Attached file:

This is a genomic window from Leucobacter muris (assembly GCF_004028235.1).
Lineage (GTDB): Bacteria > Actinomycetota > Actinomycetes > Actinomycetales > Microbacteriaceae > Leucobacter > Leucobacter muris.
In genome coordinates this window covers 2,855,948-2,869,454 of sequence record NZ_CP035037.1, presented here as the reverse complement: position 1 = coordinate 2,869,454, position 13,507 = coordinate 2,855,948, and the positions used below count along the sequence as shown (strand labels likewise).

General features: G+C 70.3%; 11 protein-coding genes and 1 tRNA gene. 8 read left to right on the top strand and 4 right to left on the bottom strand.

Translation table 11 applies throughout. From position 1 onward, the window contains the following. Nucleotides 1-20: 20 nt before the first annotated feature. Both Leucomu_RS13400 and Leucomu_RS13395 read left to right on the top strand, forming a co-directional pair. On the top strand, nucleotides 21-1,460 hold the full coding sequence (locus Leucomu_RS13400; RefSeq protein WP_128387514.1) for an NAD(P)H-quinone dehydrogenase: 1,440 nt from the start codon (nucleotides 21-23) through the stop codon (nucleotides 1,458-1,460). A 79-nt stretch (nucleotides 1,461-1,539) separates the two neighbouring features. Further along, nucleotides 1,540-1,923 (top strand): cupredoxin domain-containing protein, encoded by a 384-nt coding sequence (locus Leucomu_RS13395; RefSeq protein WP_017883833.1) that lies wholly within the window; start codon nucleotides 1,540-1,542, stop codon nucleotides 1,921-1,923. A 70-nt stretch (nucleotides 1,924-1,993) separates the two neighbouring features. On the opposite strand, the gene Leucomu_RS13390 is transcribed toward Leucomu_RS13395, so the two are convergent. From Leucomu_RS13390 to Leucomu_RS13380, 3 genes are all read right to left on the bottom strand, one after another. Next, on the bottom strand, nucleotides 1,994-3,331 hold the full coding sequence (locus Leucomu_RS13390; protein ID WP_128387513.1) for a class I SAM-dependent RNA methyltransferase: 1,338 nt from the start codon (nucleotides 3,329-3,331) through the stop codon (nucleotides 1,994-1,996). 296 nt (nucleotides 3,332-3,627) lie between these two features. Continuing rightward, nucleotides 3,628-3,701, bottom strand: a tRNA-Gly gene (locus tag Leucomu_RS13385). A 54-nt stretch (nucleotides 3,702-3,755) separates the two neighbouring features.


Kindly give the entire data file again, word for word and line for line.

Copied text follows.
This is a genomic window from Leucobacter muris (assembly GCF_004028235.1).
Lineage (GTDB): Bacteria > Actinomycetota > Actinomycetes > Actinomycetales > Microbacteriaceae > Leucobacter > Leucobacter muris.
In genome coordinates this window covers 2,855,948-2,869,454 of sequence record NZ_CP035037.1, presented here as the reverse complement: position 1 = coordinate 2,869,454, position 13,507 = coordinate 2,855,948, and the positions used below count along the sequence as shown (strand labels likewise).

General features: G+C 70.3%; 11 protein-coding genes and 1 tRNA gene. 8 read left to right on the top strand and 4 right to left on the bottom strand.

Translation table 11 applies throughout. From position 1 onward, the window contains the following. Nucleotides 1-20: 20 nt before the first annotated feature. Both Leucomu_RS13400 and Leucomu_RS13395 read left to right on the top strand, forming a co-directional pair. On the top strand, nucleotides 21-1,460 hold the full coding sequence (locus Leucomu_RS13400; RefSeq protein WP_128387514.1) for an NAD(P)H-quinone dehydrogenase: 1,440 nt from the start codon (nucleotides 21-23) through the stop codon (nucleotides 1,458-1,460). A 79-nt stretch (nucleotides 1,461-1,539) separates the two neighbouring features. Further along, nucleotides 1,540-1,923 (top strand): cupredoxin domain-containing protein, encoded by a 384-nt coding sequence (locus Leucomu_RS13395; RefSeq protein WP_017883833.1) that lies wholly within the window; start codon nucleotides 1,540-1,542, stop codon nucleotides 1,921-1,923. A 70-nt stretch (nucleotides 1,924-1,993) separates the two neighbouring features. On the opposite strand, the gene Leucomu_RS13390 is transcribed toward Leucomu_RS13395, so the two are convergent. From Leucomu_RS13390 to Leucomu_RS13380, 3 genes are all read right to left on the bottom strand, one after another. Next, on the bottom strand, nucleotides 1,994-3,331 hold the full coding sequence (locus Leucomu_RS13390; protein ID WP_128387513.1) for a class I SAM-dependent RNA methyltransferase: 1,338 nt from the start codon (nucleotides 3,329-3,331) through the stop codon (nucleotides 1,994-1,996). 296 nt (nucleotides 3,332-3,627) lie between these two features. Continuing rightward, nucleotides 3,628-3,701, bottom strand: a tRNA-Gly gene (locus tag Leucomu_RS13385). A 54-nt stretch (nucleotides 3,702-3,755) separates the two neighbouring features.